But it remains unknown whether the outcomes of patients with relapsed/refractory aggressive B-cell NHL who underwent SCT after receiving LR are superior to the outcomes of patients who received LR but did not undergo SCT. In the current report, we update the outcomes of patients with relapsed/refractory aggressive B-NHL who underwent SCT after receiving LR in a phase I/II clinical trial, comparing them with the outcomes of patients in the trial who received LR but did not undergo SCT.

Results

Characteristics of patients

The baseline demographic characteristics, treatment history, and disease status at trial enrollment for the 22 patients who underwent SCT are summarized in Table 1. Of the 13 MCL patients who underwent SCT, all had previously received a rituximab-containing regimen, and two (15%) had undergone auto-SCT before enrolling in the trial (Table 2). Four patients had a CR to LR, four had a PR, and five had stable disease. The clinical characteristics of MCL patients who underwent SCT and those who did not are shown in Table 3. There were no statistically significant differences between the two MCL groups except that the patients in the non-SCT group were older and had a higher MIPI score.

Table 1: Baseline demographic and clinical characteristics of all patients who underwent stem cell transplantation

Variable

All

(n=22)

MCL

(n=13)

LBCL*

(n=9)

Age, years(range)

59.4 (46-71)

59 (46-71)

60 (49-69)

Sex, male

18(82%)

12 (92%)

6 (67%)

Time of SCT from diagnosis, months (range)

25(3-99.4)

24(3-87)

29.6(3.9-99.4)

Duration of most recent prior remission, months (range)

12.9(1-95.6)

15.8 (1-39.4)

12.9(2.6-95.6)

MIPI/IPI score (range)

Prior lines of therapy, median(range)

2(0-4)

2 (1-4)

2(0-4)

2 (1-3)

1(1-4)

3 (2-4)

Number of prior therapies

1

2

3

4

6 (27%)

9 (41%)

6 (27%)

1 (5 %)

6 (46%)

5 (38%)

2 (15%)

0 (0%)

0 (0%)

4(44%)

4 (44%)

1 (11%)

Type of previous therapy

Combination chemotherapy

5 (23%)

2 (15%)

3 (33%)

Rituximab maintenance

1 (5%)

1 (8%)

Rituximab combination chemotherapy§

20 (91%)

12 (92%)

8 (89%)

Bortezomib+ rituximab

1 (5%)

1 (8%)

XRT/proton therapy

3 (14%)

1 (8%)

2 (22%)

Auto-SCT

4 (18%)

2 (15%)

2 (22%)

CCI-779

1 (5%)

1 (11%)

Disease status at enrollment

Chemosensitive

17 (77%)

11 (85%)

6 (67%)

Chemoresistant

5(23%)

2 (15%)

3 (33%)

Abbreviations: MCL, mantle cell lymphoma; LBCL,large B-cell lymphoma; DLBCL, diffuse large B-cell lymphoma; FLG3, grade 3 follicular lymphoma; TL,transformed lymphoma; MIPI, mantle-cell international prognostic index; IPI, international prognostic index; XRT, radiation therapy; auto-SCT, autologous stem cell transplantation; CCI-779, temsirolimus,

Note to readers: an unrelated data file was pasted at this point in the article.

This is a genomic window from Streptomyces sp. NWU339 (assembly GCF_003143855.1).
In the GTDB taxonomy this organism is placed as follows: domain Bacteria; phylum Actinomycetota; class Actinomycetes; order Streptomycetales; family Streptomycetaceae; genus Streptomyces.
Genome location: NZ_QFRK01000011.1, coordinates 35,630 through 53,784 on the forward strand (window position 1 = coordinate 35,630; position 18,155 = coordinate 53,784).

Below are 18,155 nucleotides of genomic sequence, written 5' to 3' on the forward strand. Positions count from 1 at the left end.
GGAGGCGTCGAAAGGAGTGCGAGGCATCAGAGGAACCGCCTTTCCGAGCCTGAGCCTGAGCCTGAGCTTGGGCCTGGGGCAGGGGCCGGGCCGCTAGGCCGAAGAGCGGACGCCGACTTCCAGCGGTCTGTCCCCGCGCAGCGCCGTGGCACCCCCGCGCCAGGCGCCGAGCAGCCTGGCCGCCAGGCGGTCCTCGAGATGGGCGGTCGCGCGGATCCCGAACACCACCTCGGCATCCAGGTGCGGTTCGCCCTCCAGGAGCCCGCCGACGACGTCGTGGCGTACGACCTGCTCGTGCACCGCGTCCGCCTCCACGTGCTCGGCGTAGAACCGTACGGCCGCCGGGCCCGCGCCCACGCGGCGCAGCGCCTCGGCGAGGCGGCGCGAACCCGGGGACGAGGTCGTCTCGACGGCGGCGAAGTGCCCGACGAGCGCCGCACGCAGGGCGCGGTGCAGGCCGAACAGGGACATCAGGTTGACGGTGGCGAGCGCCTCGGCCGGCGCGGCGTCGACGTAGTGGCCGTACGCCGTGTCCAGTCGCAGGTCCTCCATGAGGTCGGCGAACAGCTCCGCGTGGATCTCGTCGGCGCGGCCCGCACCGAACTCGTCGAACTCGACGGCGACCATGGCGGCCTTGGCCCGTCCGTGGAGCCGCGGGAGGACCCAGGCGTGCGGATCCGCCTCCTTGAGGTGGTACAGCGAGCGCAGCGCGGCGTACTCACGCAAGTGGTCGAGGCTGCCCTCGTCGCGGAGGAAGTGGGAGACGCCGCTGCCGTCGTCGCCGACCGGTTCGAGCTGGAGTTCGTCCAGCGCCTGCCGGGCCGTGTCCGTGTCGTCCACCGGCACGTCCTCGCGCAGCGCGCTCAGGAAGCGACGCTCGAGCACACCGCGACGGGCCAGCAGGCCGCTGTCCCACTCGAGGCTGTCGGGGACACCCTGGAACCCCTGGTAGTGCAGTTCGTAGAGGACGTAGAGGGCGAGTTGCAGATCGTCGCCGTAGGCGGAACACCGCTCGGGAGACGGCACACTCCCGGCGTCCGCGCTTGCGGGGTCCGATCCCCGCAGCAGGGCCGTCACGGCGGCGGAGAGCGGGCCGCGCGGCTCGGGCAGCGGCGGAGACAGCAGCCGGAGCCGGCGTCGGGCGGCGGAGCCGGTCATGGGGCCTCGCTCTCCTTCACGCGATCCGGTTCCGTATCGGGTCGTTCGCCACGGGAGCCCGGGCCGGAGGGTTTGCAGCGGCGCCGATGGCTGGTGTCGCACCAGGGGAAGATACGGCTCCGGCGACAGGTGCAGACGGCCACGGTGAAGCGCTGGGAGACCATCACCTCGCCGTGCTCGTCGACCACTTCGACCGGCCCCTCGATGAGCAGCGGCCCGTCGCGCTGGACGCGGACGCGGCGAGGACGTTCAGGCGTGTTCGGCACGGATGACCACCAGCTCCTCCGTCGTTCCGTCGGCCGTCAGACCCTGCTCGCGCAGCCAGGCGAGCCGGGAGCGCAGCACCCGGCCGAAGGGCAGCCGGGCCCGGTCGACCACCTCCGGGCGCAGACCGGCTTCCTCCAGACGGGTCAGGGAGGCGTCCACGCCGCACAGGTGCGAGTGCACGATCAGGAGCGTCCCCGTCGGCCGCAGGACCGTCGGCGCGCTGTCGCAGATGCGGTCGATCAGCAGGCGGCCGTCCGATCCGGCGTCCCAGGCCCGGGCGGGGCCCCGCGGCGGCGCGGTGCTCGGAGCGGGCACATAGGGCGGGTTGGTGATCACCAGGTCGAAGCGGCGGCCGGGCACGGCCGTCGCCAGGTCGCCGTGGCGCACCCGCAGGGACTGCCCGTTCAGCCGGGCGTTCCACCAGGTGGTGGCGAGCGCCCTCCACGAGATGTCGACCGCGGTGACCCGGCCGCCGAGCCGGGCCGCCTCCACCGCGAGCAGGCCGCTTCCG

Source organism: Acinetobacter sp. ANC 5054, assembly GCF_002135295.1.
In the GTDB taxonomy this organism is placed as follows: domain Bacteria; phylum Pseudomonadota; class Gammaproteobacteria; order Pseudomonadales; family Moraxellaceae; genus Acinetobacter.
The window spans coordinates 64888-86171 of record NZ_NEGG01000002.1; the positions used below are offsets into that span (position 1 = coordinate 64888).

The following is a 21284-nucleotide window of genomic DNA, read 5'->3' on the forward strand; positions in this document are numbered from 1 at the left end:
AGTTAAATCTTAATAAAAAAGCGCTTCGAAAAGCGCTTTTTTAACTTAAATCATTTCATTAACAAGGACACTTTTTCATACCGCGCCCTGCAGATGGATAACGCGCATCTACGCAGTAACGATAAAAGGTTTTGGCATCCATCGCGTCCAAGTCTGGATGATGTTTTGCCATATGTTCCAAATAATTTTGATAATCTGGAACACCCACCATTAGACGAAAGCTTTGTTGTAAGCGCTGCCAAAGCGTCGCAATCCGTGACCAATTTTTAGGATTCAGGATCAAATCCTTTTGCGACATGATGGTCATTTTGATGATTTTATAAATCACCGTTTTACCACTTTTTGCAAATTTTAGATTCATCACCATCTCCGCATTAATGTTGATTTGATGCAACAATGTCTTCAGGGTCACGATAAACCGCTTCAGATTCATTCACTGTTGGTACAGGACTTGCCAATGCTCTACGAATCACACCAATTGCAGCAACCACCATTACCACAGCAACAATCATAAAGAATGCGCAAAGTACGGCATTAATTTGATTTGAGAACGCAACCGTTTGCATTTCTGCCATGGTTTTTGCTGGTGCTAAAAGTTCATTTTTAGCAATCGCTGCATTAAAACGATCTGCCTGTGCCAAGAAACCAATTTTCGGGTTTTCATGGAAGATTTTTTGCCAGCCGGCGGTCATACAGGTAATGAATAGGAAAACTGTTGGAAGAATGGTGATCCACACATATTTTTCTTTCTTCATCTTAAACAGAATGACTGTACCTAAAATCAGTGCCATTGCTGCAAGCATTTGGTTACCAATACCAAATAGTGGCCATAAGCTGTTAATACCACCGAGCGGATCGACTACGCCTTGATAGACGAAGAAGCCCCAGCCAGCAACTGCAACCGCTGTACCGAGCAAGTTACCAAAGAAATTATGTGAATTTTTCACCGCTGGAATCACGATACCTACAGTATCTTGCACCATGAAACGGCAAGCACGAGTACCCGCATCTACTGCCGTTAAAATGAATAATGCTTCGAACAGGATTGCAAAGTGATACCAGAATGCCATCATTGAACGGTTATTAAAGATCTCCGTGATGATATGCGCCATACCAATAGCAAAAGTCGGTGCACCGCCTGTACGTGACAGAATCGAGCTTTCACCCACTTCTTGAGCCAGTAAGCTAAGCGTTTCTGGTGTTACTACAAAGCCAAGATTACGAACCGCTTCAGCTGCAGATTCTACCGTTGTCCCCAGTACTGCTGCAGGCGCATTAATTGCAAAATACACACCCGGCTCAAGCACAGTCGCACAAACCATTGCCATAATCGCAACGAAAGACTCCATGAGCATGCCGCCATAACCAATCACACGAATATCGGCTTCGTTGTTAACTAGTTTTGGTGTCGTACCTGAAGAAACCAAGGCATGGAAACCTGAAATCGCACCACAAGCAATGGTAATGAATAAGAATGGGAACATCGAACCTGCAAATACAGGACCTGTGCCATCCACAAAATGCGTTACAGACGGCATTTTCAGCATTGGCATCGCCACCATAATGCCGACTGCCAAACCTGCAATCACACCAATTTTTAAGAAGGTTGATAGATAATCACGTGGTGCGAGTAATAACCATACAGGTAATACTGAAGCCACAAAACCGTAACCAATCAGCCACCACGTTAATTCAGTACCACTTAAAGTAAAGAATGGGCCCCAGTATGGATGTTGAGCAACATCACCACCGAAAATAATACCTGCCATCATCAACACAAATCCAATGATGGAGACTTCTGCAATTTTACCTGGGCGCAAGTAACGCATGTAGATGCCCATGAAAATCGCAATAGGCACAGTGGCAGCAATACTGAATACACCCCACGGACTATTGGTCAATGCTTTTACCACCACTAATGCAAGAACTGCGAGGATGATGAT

*DLBCL (n=4); FLG3 (n=1); TL (n=4).

Combination chemotherapy included the following: cyclophosphamide, doxorubicin, vincristine, and prednisone (CHOP); carmustine, etoposide, cytarabine, andmelphalan (BEAM); H-VAD; oretoposide, methylprednisolone, cytarabine, and cisplatin(ESHAP).

§Rituximab combination chemotherapy included the following: CHOP; cyclophosphamide, vincristine, doxorubicin, and dexamethasone(hyper-CVAD)/high-dose methotrexate and cytarabine; ifosfamide, carboplatin, and etoposide (ICE); BEAM; gemcitabine, oxaliplatin, and ifosfamide (GIFOX);or cyclophosphamide, vincristine, and prednisolone (CVP).

Data represent number of patients (%) unless otherwise specified.

All nine patients with LBCL had previously received a rituximab-containing regimen. Two patients (22%) had undergone SCT before enrolling in the trials (Table2). Six patients had a CR to LR and three had a PR. The clinical characteristics of LBCL patients who underwent SCT and those who did not are shown in Table 4. There were no statistically significant differences between the two groups except that the non-SCT group had a higher IPI score.

Table 2: Stem celltransplantation characteristics

Variable

MCL

LBCL

Transplantation before LR (all, auto-SCT; n=4)

2

2

Conditioning regimen

R-BEAM

1

2

Busulfan+melphalan

1

0

Stem cell source

Peripheral blood

2

2

Transplant after LR (n=22)

13

9

Type of transplantation

13

9

Autologous SCT

0

4

Allogeneic SCT

13

5

Interval between 1st and 2nd SCT, median, months(range)

28(19-36)

23(16-29)

HLA compatibility

HLA incompatible

13

5

Matched sibling

3

2

Matched unrelated donor

10

3

Conditioning regimen

13

9

Myeloablative regimen

0

6

Reduced-intensity conditioning

13

3

Fludarabine based

12

3

Others

1

0

Stem cell source

13

9

Bone marrow

2

1

Peripheral blood

11

8

Acute GVHD

4

1

Grade II

2

1

Grade III/IV

2

0

Chronic GVHD

5

4

Limited

1

2

Extensive

4

2

Abbreviations: MCL, mantle cell lymphoma; LBCL, large B-cell lymphoma; LR,lenalidomide+rituximab; SCT, stem cell transplantation; R-BEAM, rituximab,carmustine,etoposide,cytarabine,andmelphalan; HLA, human leukocyte antigen; GVHD,graft-versus-host disease.

Data represent number of patients (%) unless otherwise specified.

Stem cell transplantation

Of the 13 MCL patients who underwent SCT, the median interval from date of best response to LR to date of SCT was 4 months (range, 1-11months). All of the patients achieved CR following SCT. After a median follow-up interval of 24months from SCT (range, 13-90 months), four of the 13 patients are alive. One (8%) patient died of progressive disease, and eight (62%) died of complications following post-LR allo-SCT, including GVHD, pneumonia, and sepsis. The NRM rate was 62%.